Stem cells could delay menopause

New York: Researchers from the University of Tennessee have developed early stage human eggs have been developed from stem cells for the first time that could that it could lead to the natural menopause being delayed by up to 12 years.

The team led by Antonin Bukovsky took ovarian surface epithelium (OSE) cells from the outside of the ovaries of five women aged 39 to 52 and grew them in a lab for five to six days. Some were exposed to a growth-stimulating oestrogen medium called phenol red.

Cells cultured without phenol red differentiated into immature small cells of various different types while the exposed ones completed the first stage of the division needed to become mature human eggs, capable of being fertilised and developing into an embryo.

They went on to become mature human eggs capable of being fertilised and developing into an embryo. The team say the OSE cells can be easily harvested from the surface of the ovaries, using a laparoscope, a flexible telescope-like instrument.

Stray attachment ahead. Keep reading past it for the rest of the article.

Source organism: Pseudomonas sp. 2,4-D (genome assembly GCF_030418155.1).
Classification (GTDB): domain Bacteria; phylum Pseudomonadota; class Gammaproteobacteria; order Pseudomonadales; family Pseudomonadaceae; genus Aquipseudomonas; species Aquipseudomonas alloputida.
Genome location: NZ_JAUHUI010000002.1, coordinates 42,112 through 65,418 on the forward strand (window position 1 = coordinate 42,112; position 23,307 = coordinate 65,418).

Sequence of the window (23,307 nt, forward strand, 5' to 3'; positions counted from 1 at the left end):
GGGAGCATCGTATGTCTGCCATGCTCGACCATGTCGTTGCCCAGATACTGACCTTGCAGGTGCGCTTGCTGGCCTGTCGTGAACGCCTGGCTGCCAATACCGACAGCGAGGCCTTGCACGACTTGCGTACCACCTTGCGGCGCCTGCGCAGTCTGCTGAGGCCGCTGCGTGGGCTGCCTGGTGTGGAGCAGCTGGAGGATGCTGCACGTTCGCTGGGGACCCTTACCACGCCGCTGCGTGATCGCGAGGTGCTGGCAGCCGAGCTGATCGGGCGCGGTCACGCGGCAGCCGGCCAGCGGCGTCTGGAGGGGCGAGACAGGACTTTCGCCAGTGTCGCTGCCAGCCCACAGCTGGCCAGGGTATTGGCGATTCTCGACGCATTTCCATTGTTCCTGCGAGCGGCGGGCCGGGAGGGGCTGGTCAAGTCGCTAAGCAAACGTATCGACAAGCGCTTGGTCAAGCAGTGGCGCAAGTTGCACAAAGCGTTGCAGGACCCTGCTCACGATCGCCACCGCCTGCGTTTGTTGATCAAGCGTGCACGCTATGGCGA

They said the discovery could help those women with poor fertility or who are set to go through an early menopause, who lack follicles in their ovaries, to have a better chance of conceiving through IVF.

“Development of numerous mature oocytes (eggs) from adult ovarian stem cells in vitro (in the laboratory) offers new strategies for the egg preservation, IVF utilisation, and treatment of female infertility,” Bukovsky added.